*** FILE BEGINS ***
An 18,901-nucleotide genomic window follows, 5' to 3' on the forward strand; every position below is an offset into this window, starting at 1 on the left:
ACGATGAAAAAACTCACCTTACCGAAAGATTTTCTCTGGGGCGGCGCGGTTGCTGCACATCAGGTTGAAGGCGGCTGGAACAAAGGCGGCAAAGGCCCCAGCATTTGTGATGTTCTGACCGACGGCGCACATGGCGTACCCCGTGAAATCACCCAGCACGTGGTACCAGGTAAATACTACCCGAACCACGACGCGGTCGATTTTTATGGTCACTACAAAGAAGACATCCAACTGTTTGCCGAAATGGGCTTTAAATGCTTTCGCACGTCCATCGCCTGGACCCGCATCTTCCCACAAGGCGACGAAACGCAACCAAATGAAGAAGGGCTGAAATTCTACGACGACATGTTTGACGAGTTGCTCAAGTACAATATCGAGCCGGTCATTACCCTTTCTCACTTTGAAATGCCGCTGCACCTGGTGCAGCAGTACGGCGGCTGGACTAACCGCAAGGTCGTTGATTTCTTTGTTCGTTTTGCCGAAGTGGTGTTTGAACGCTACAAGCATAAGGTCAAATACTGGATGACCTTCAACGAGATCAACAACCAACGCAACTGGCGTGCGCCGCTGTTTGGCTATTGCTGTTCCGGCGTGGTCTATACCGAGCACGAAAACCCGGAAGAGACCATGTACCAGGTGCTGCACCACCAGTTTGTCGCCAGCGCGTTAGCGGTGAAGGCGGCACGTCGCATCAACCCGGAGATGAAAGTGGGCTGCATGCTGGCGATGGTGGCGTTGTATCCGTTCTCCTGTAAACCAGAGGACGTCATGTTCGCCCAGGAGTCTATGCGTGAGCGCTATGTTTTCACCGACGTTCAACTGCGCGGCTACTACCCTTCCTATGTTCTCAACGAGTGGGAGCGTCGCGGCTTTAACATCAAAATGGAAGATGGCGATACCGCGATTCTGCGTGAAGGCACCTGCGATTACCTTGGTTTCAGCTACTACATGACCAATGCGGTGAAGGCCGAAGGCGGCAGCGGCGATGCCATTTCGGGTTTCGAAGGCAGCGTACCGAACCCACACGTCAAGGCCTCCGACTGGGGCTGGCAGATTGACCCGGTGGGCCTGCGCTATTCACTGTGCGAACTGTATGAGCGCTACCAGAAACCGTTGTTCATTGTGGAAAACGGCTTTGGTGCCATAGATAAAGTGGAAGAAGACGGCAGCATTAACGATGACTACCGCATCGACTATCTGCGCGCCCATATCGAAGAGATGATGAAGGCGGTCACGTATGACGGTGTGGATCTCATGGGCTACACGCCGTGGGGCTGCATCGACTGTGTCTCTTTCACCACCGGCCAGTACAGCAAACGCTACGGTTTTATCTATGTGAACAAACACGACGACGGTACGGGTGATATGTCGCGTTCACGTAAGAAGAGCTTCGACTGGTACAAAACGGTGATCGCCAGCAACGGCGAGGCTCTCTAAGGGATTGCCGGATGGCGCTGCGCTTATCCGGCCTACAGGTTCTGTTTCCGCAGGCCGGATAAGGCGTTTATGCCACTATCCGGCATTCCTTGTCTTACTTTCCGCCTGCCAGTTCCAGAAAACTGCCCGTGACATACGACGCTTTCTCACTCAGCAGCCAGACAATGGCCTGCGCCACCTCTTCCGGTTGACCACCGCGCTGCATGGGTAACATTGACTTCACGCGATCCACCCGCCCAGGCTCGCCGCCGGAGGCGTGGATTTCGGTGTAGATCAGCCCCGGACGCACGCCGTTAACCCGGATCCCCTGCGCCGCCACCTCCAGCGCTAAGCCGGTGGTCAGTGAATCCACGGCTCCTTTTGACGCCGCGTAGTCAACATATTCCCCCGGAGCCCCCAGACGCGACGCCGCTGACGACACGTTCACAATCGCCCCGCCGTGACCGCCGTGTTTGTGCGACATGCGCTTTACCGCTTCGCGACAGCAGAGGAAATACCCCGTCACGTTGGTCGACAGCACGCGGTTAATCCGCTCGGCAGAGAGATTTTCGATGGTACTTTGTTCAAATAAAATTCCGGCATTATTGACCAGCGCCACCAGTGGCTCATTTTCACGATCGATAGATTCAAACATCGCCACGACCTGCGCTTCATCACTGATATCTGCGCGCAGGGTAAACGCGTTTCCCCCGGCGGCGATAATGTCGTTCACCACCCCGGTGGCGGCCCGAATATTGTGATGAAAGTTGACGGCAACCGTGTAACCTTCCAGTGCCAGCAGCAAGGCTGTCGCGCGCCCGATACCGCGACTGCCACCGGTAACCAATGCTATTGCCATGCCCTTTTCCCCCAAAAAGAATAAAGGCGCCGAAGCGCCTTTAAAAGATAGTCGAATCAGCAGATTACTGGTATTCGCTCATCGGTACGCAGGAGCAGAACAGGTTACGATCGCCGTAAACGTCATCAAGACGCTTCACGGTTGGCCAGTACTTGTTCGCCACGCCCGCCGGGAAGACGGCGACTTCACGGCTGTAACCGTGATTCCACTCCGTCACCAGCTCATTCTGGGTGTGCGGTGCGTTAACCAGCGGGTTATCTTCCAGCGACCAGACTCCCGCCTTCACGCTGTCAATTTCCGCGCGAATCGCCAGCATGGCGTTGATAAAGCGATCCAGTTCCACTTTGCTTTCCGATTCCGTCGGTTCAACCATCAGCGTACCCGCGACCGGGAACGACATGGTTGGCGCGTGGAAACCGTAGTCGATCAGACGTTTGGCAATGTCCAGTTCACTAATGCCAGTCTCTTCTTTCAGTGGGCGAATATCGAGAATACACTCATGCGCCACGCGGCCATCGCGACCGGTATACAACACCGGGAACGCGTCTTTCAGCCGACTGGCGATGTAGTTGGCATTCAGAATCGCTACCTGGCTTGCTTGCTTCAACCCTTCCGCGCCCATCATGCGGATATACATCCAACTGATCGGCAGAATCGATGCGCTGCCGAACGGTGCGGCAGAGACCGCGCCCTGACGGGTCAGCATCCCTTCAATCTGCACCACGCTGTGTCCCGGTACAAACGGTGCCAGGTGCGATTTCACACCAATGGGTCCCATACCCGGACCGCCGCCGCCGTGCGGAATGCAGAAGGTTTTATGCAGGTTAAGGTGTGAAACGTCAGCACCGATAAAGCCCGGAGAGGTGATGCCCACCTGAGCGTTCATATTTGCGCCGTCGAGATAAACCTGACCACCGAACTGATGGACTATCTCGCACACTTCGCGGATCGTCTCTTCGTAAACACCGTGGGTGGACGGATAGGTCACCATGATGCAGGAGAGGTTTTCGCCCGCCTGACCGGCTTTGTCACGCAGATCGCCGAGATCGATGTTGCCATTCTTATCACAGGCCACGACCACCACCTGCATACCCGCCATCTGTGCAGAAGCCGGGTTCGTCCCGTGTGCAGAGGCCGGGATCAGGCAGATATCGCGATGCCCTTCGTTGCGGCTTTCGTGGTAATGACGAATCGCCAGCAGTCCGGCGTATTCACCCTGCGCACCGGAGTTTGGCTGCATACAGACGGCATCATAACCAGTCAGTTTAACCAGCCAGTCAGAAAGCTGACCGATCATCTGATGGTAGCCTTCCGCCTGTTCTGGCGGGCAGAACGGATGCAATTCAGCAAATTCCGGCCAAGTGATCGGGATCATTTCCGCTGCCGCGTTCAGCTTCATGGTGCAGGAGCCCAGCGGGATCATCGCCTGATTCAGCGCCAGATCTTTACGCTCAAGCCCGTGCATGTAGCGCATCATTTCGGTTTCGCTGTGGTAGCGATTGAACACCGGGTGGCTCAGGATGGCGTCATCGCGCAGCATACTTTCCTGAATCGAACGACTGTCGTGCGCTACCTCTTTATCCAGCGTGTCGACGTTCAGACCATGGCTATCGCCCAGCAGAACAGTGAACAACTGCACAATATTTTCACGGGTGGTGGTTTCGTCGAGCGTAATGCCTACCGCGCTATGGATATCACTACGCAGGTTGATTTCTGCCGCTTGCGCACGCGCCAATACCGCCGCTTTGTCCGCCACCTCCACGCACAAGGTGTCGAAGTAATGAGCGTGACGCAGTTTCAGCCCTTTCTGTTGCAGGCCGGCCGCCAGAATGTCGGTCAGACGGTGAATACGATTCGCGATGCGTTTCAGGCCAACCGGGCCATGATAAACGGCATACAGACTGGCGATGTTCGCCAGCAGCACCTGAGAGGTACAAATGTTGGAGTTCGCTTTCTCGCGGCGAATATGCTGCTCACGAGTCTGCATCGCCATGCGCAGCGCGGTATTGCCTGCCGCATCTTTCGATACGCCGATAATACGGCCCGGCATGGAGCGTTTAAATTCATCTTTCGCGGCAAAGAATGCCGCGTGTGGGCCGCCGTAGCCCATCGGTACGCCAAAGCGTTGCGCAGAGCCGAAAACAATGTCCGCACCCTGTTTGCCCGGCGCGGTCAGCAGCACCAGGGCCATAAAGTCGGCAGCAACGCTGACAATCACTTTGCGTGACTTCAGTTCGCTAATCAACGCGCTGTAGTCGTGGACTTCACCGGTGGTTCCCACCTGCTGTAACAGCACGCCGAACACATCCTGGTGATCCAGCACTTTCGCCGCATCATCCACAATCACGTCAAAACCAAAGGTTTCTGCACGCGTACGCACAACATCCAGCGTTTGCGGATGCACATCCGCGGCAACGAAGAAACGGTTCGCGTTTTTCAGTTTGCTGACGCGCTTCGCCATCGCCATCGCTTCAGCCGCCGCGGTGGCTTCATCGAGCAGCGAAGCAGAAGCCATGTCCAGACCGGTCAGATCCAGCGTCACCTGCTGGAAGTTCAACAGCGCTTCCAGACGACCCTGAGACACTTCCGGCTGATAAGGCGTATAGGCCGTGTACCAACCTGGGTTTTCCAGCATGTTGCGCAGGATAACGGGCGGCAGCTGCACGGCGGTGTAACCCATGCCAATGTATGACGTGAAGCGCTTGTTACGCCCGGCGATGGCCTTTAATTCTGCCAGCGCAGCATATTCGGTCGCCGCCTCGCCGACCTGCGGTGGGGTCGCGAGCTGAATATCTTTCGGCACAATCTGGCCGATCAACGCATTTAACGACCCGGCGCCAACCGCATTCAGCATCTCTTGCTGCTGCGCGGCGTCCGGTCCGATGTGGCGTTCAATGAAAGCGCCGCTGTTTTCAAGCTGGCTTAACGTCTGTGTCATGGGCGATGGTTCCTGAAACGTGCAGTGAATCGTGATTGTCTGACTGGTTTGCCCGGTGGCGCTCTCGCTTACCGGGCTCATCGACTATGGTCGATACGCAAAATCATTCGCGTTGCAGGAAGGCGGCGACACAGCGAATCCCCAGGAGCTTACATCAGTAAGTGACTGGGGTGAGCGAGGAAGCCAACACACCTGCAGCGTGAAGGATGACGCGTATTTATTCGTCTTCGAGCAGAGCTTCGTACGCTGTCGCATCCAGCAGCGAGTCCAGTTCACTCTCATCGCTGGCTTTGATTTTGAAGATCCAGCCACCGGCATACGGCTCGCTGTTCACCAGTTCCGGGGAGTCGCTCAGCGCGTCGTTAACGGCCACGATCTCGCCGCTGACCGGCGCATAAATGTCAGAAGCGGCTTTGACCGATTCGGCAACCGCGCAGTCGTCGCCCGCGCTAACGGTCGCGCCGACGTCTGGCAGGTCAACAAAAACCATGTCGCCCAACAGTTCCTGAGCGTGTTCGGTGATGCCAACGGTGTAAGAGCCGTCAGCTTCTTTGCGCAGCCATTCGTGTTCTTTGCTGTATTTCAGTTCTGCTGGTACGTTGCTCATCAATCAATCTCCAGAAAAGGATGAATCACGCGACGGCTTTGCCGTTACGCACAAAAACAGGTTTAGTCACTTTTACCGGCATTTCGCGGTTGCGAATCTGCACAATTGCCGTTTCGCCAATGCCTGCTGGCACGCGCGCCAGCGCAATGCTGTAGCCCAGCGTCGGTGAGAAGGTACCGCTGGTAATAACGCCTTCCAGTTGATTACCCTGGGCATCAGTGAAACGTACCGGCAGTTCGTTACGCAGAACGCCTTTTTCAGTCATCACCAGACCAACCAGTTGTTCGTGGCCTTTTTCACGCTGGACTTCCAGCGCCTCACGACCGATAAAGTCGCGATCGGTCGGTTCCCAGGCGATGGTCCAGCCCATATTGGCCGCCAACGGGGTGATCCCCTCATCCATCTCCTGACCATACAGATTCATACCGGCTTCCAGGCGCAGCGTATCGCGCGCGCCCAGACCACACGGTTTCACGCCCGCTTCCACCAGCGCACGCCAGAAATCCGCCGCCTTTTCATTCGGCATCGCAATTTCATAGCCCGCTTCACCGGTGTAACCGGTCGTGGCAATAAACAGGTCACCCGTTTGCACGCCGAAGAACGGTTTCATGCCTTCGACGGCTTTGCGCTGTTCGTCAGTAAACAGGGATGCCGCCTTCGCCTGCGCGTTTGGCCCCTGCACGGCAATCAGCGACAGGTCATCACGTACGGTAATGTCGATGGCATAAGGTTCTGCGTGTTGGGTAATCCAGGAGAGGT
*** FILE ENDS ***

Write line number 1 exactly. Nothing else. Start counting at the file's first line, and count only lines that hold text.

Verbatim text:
An 18,901-nucleotide genomic window follows, 5' to 3' on the forward strand; every position below is an offset into this window, starting at 1 on the left: